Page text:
“In the 21st century, farm-based raw materials will begin to replace petroleum for industrial uses,” Nelson says. “This transfer from petroleum to farm-grown will be driven by a wealth of scientific knowledge, concern for the environment, rising costs of petroleum, and numerous other factors.”
Rep. Bowers says the Tennessee Biobased Products Education Program, which has been recommended for passage by the Senate and House agriculture committees, and the blossoming biobased initiatives “will reap rewards for our state — including new jobs, environmental benefits, increased exports, and development of technology — that far outweigh the expenditures.”
At the recent USDA Agricultural Outlook Forum 2001 in Washington, Barbara A. Miller, technical director for The Dow Chemical Company, said the new century holds promise of new plastic products from bio-derived oleochemicals.
“Discovery research and development is occurring now through an Oilseed Engineering Alliance to discover options for enhancing plant oils so they can be used to replace traditional petrochemical-based raw materials in chemical manufacturing,” she said, citing a Cargill-Dow announcement of plans for a plant to produce polylactic acid (PLA).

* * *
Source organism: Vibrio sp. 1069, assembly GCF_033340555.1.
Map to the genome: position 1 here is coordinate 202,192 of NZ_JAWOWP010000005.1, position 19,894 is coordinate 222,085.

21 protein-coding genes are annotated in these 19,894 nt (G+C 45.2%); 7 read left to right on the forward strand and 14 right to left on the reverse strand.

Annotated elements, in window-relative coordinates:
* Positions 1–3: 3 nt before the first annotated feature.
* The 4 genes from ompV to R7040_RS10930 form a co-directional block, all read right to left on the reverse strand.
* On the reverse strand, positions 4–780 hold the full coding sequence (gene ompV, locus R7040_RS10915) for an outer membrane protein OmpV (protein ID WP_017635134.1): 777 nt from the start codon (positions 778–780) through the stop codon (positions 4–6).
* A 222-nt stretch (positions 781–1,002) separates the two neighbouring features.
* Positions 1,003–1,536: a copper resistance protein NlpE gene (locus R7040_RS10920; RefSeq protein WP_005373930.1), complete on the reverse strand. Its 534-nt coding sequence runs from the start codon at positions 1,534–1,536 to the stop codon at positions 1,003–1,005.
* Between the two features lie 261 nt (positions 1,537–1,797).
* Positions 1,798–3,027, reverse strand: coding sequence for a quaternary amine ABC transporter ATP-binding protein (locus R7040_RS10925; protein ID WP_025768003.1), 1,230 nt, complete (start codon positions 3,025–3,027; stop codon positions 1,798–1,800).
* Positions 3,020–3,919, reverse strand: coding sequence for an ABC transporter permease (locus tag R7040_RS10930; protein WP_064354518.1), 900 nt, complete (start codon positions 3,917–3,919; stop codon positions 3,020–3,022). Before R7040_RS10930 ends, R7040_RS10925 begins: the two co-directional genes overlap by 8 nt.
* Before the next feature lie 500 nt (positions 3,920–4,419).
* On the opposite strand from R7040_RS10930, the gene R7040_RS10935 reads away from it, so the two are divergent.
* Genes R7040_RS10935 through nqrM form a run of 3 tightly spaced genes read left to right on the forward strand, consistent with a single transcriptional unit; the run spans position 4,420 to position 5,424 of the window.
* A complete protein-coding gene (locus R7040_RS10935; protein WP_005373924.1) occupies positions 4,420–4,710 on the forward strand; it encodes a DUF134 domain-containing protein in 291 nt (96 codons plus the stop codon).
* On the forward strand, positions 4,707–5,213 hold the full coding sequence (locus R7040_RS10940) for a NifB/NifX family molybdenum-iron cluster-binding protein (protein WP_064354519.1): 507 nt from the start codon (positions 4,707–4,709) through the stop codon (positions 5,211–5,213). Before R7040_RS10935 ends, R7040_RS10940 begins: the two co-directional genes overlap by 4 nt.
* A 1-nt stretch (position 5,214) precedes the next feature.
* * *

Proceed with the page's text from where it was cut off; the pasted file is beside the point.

“Polylactic acid is the first polymer produced from renewable resources that competes with high volume products such as nylon and polyethylene in a multitude of large operations.” About a third of PLA's energy requirements comes from sunlight, she noted. “This includes all energy needs from cradle to grave, from farming input for corn to the disposal of the material.”
This change to biobased methods, Miller says, will have “a truly revolutionary impact on society.”